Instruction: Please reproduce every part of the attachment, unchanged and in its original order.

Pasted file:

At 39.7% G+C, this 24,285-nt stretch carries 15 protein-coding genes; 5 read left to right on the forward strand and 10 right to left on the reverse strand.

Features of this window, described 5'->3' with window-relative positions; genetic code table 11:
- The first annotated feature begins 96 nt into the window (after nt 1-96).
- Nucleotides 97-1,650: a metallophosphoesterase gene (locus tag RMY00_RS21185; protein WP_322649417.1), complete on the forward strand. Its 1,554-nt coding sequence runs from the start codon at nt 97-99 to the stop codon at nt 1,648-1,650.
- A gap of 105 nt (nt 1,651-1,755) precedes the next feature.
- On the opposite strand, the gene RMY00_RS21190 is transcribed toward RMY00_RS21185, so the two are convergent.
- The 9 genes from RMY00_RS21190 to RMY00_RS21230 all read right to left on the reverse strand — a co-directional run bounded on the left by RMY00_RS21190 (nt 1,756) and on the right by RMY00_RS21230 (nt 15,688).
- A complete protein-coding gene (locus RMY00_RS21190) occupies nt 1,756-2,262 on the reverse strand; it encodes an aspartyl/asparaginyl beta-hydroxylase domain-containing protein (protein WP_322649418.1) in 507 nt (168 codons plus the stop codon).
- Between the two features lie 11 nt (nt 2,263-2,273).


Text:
At 39.7% G+C, this 24,285-nt stretch carries 15 protein-coding genes; 5 read left to right on the forward strand and 10 right to left on the reverse strand.

Features of this window, described 5'->3' with window-relative positions; genetic code table 11:
- The first annotated feature begins 96 nt into the window (after nt 1-96).
- Nucleotides 97-1,650: a metallophosphoesterase gene (locus tag RMY00_RS21185; protein WP_322649417.1), complete on the forward strand. Its 1,554-nt coding sequence runs from the start codon at nt 97-99 to the stop codon at nt 1,648-1,650.
- A gap of 105 nt (nt 1,651-1,755) precedes the next feature.
- On the opposite strand, the gene RMY00_RS21190 is transcribed toward RMY00_RS21185, so the two are convergent.
- The 9 genes from RMY00_RS21190 to RMY00_RS21230 all read right to left on the reverse strand — a co-directional run bounded on the left by RMY00_RS21190 (nt 1,756) and on the right by RMY00_RS21230 (nt 15,688).
- A complete protein-coding gene (locus RMY00_RS21190) occupies nt 1,756-2,262 on the reverse strand; it encodes an aspartyl/asparaginyl beta-hydroxylase domain-containing protein (protein WP_322649418.1) in 507 nt (168 codons plus the stop codon).
- Between the two features lie 11 nt (nt 2,263-2,273).